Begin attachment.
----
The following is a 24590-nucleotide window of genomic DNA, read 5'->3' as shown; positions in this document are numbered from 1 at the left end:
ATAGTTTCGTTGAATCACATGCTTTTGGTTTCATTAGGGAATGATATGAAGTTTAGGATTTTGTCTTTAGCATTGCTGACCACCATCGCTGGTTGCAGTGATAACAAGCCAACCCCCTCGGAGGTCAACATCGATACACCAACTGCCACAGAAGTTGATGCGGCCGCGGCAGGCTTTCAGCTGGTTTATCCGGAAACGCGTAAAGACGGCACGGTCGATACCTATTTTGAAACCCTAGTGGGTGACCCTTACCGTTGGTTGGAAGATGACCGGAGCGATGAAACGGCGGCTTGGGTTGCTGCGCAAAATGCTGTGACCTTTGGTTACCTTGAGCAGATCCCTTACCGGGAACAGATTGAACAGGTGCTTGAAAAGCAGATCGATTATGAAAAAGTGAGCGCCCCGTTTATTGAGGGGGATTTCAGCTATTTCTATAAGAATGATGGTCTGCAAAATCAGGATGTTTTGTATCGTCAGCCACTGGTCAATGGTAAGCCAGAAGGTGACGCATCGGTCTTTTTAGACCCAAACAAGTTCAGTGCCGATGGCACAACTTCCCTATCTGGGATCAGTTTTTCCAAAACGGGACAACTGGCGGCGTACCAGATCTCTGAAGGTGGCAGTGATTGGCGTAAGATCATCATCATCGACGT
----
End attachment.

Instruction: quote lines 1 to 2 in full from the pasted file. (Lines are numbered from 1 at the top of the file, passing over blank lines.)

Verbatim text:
The following is a 24590-nucleotide window of genomic DNA, read 5'->3' as shown; positions in this document are numbered from 1 at the left end:
ATAGTTTCGTTGAATCACATGCTTTTGGTTTCATTAGGGAATGATATGAAGTTTAGGATTTTGTCTTTAGCATTGCTGACCACCATCGCTGGTTGCAGTGATAACAAGCCAACCCCCTCGGAGGTCAACATCGATACACCAACTGCCACAGAAGTTGATGCGGCCGCGGCAGGCTTTCAGCTGGTTTATCCGGAAACGCGTAAAGACGGCACGGTCGATACCTATTTTGAAACCCTAGTGGGTGACCCTTACCGTTGGTTGGAAGATGACCGGAGCGATGAAACGGCGGCTTGGGTTGCTGCGCAAAATGCTGTGACCTTTGGTTACCTTGAGCAGATCCCTTACCGGGAACAGATTGAACAGGTGCTTGAAAAGCAGATCGATTATGAAAAAGTGAGCGCCCCGTTTATTGAGGGGGATTTCAGCTATTTCTATAAGAATGATGGTCTGCAAAATCAGGATGTTTTGTATCGTCAGCCACTGGTCAATGGTAAGCCAGAAGGTGACGCATCGGTCTTTTTAGACCCAAACAAGTTCAGTGCCGATGGCACAACTTCCCTATCTGGGATCAGTTTTTCCAAAACGGGACAACTGGCGGCGTACCAGATCTCTGAAGGTGGCAGTGATTGGCGTAAGATCATCATCATCGACGT